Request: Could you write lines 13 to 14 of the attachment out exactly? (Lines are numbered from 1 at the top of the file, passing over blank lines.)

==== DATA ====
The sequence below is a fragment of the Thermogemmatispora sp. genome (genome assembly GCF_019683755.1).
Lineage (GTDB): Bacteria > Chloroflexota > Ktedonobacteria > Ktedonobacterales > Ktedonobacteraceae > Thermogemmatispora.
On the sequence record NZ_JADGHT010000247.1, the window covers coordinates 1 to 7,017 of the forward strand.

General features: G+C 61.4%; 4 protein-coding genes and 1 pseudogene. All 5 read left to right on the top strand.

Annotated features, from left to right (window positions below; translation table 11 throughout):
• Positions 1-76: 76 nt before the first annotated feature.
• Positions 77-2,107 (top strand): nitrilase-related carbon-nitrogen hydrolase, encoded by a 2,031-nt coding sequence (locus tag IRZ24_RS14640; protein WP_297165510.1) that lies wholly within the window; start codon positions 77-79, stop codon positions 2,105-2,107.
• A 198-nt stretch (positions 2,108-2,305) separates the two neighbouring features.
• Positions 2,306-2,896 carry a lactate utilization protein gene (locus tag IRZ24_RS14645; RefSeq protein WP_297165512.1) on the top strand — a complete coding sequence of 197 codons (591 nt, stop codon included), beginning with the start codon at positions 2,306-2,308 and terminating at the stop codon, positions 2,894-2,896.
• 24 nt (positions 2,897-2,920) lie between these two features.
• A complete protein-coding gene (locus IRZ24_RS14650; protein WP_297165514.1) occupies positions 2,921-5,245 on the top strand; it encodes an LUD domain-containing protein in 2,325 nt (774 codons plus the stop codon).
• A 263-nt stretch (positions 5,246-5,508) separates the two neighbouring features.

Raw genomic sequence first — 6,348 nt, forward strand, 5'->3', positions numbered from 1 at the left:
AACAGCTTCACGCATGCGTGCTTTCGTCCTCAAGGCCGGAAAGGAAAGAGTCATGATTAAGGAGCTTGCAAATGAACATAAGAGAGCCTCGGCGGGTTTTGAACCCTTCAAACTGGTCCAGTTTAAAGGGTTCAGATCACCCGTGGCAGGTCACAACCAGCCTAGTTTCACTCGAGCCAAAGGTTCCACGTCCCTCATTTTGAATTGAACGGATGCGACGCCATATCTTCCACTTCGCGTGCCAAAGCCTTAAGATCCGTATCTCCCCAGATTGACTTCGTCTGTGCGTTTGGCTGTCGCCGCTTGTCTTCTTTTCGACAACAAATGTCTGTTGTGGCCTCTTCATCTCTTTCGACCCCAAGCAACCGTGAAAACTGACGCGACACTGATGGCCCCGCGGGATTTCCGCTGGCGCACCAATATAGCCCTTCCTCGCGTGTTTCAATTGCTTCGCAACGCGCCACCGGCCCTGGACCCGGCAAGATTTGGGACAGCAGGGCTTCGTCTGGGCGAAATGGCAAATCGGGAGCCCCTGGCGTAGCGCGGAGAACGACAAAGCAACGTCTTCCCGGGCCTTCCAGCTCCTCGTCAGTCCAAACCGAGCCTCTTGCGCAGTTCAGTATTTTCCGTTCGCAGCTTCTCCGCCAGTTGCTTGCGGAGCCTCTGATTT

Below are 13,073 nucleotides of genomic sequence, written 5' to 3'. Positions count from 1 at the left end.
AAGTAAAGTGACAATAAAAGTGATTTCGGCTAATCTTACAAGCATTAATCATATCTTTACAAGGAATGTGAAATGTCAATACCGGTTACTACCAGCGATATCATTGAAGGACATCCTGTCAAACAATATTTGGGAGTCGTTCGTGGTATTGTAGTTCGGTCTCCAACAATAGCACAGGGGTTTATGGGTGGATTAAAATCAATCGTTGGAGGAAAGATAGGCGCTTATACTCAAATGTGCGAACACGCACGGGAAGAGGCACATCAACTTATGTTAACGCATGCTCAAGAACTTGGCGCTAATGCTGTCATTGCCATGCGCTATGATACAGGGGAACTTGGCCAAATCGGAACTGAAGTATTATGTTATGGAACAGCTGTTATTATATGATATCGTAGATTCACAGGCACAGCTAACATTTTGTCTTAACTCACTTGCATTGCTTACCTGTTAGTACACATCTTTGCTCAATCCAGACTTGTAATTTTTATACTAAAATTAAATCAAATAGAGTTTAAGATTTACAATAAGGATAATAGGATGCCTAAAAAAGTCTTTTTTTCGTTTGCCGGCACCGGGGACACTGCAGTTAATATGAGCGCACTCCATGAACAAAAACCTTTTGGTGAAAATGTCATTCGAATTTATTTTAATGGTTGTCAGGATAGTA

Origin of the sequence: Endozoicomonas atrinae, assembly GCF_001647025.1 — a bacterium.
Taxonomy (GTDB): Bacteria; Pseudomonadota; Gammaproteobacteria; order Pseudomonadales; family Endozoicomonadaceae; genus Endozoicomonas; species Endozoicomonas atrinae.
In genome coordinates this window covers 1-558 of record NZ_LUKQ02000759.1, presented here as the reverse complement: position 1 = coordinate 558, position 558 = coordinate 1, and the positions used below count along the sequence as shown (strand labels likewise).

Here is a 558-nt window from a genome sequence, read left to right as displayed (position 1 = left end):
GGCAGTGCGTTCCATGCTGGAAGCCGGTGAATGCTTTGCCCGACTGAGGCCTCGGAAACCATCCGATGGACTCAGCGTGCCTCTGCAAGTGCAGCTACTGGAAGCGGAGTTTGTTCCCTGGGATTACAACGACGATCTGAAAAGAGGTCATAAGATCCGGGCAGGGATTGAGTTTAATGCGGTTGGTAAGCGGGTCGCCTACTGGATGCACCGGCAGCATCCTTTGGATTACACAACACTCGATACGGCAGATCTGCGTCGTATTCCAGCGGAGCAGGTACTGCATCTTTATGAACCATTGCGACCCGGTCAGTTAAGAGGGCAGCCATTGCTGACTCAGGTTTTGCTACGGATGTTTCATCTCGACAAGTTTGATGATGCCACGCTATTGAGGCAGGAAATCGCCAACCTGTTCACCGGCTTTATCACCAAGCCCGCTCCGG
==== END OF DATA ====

Raw genomic sequence first — 6,348 nt, forward strand, 5'->3', positions numbered from 1 at the left:
AACAGCTTCACGCATGCGTGCTTTCGTCCTCAAGGCCGGAAAGGAAAGAGTCATGATTAAGGAGCTTGCAAATGAACATAAGAGAGCCTCGGCGGGTTTTGAACCCTTCAAACTGGTCCAGTTTAAAGGGTTCAGATCACCCGTGGCAGGTCACAACCAGCCTAGTTTCACTCGAGCCAAAGGTTCCACGTCCCTCATTTTGAATTGAACGGATGCGACGCCATATCTTCCACTTCGCGTGCCAAAGCCTTAAGATCCGTATCTCCCCAGATTGACTTCGTCTGTGCGTTTGGCTGTCGCCGCTTGTCTTCTTTTCGACAACAAATGTCTGTTGTGGCCTCTTCATCTCTTTCGACCCCAAGCAACCGTGAAAACTGACGCGACACTGATGGCCCCGCGGGATTTCCGCTGGCGCACCAATATAGCCCTTCCTCGCGTGTTTCAATTGCTTCGCAACGCGCCACCGGCCCTGGACCCGGCAAGATTTGGGACAGCAGGGCTTCGTCTGGGCGAAATGGCAAATCGGGAGCCCCTGGCGTAGCGCGGAGAACGACAAAGCAACGTCTTCCCGGGCCTTCCAGCTCCTCGTCAGTCCAAACCGAGCCTCTTGCGCAGTTCAGTATTTTCCGTTCGCAGCTTCTCCGCCAGTTGCTTGCGGAGCCTCTGATTT